Elizabeth, Abigail and Isadora were the only ones left on the terrace when she returned. “Ladies, I just want to say thanks again for having me,” Lilly began, but before any of them could respond they heard a terrified scream from inside the house.
The scream had been ghastly and sent all four of them dashing inside in time to see a ghostly looking Lady Gresham running towards them from inside the house. She let out a second shriek, almost colliding with Elizabeth Davenport as she reached out to her, grasping her shoulders. “Elizabeth,” Meredith cried, tears streaking down her face. “It’s Jane. In the powder room.”
“Jane? What about Jane, Meredith?”
“She’s hurt. There’s blood. So much blood!”
“Call the police,” Lilly shouted as she ran to the cloakroom. She flung open the door to find Jane Nolan lying on the floor, eyes closed and head resting in a small pool of blood. “Jane!” Lilly exclaimed, getting down on her knees next to the prone woman. Her lips were pale and Lilly quickly located a deep cut near her throat. Jane’s hands were covered in blood, and Lilly imagined she’d tried to hold back the flow before passing out. She lifted a wrist and tried to locate a pulse. There wasn’t one. “Oh, Jane…” she said, getting up in shock and looking away.
Her eyes fell on the white sink where a small pool of water sat in the basin, stained a pale pink as though someone had just washed their hands. Surely Lady Gresham hadn’t paused to wash her hands before raising the alarm?
Lilly hurried out of the room where she was met with a sea of frightened faces. Isadora was on her mobile with the emergency services. “They want to know if she’s breathing?” she asked Lilly glancing behind her into the room, eyes widening in shock at the grotesque scene.
Lilly shook her head. “No, she’s not breathing. I felt for a pulse. I’m terribly sorry, but I’m afraid she’s dead.”
The fight between John and Morris and the older man’s sudden departure had left an uncomfortable tension in the air, not to mention grave concern for Morris’s safety. The festivities were well and truly over. After listening to several apologies from both Robert and Joanne, Lilly assured them she was fine and not to blame themselves, before retiring. The party broke up and everyone else decided to go to bed, too. Frankly, she was relieved to be alone in her room.
She felt as though she’d only been asleep for a few minutes when she was awakened by shouting. As she came out of her sleep induced haze, the shouting grew louder, accompanied by banging, and she wondered what on earth was happening. She hurriedly got out of bed, flung open the door and ran down the hall, where she found Sarah pounding on a door.
Lilly wasn’t the only one who’d been awakened by the racket Sarah was making. Robert, Joanne, Chloe, Walter, Fiona, Dominic and Edward were all standing in the hallway with torches, trying in vain to calm her down.
“What’s going on?” Lilly asked Chloe
“Aunt Sarah thinks John is in there with Natalie,” the girl whispered.
“Really? Oh, dear…”
“Sarah, for crying out loud, please stop, you’re going to wake dad up,” Robert pleaded. “Not to mention our only paying guest.”
“My husband is in there with our housekeeper, Robert! What do you expect me to do?” Sarah yelled. “This does it, John. I swear, you had better open this door, this minute.” She shouted, pounding on the door even harder. “I knew you were having an affair. I just knew it! Natalie Sampson, when I get my hands on you I’m going to ring your cheating neck. Do you hear me? Open this door, you cowards.”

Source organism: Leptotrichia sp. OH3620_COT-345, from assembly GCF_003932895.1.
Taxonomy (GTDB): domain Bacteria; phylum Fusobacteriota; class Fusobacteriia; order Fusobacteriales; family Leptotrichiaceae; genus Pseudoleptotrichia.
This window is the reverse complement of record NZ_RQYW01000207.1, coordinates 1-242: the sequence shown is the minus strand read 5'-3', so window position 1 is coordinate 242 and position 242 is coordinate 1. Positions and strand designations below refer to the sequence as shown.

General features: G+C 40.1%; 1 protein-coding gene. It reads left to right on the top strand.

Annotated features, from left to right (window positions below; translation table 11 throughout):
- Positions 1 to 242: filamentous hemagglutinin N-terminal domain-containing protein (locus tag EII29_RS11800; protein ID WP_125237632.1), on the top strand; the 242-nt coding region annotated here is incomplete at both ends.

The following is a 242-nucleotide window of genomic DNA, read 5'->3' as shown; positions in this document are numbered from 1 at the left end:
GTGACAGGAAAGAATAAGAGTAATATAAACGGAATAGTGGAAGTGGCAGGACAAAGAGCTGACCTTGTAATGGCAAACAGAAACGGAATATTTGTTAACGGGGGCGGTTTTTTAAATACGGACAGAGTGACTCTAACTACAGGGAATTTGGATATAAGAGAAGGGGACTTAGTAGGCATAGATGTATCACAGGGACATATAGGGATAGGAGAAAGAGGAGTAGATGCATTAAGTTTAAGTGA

“Sarah?” a voice said from the end of the hall.
Lilly turned and saw Natalie Sampson in her nightgown, walking towards them with a torch of her own. She looked as though she’d just woken up.
“What’s going on?” she asked, stifling a yawn.
Sarah’s face turned scarlet, and Lilly heard Joanne mutter, “Oh, Sarah,” under her breath.
“Wait a minute,” Natalie said, as the words Sarah had been shouting suddenly registered. “You thought I was in there? With your husband? I dropped off the towels hours ago, Sarah.”
Sarah shook her head. “I… I thought you were. If you’re not in there, why won’t John answer me?”
“You thought I was having an affair with your husband? How dare you? How could you think such a thing?”
“I’m sorry,” Sarah said tearfully. “Why won’t he answer? I know he’s in there.” She resumed the banging on the door, shouting for John.
Lilly glanced at the number four artfully painted on the door, recalling John had gone in there to clean up after Morris had thrown soup at him. Had he not returned to his wife all night?
“Do you think something has happened?” Lilly whispered to Joanne and Robert.
“I don’t know,” Robert said. “Let me get the master key from reception and we’ll find out.”
He was gone less than a minute. He unlocked the door, only to find the security chain was in place.
“John, let us in,” he shouted. When there was no reply, he rammed the door hard with his shoulder, breaking the chain and they all plunged inside.
The food in the evening would be a help yourself style buffet available for an hour between seven thirty and eight thirty, catering as it would to additional friends and distant relatives. But the formal sit down dinner for the main wedding guests was really a lunch time affair. Drinks orders were being placed with the waiting staff and Lilly was happily mixing the signature cocktails and teas behind a makeshift bar, alongside two other barmen who had been hired by Bethany.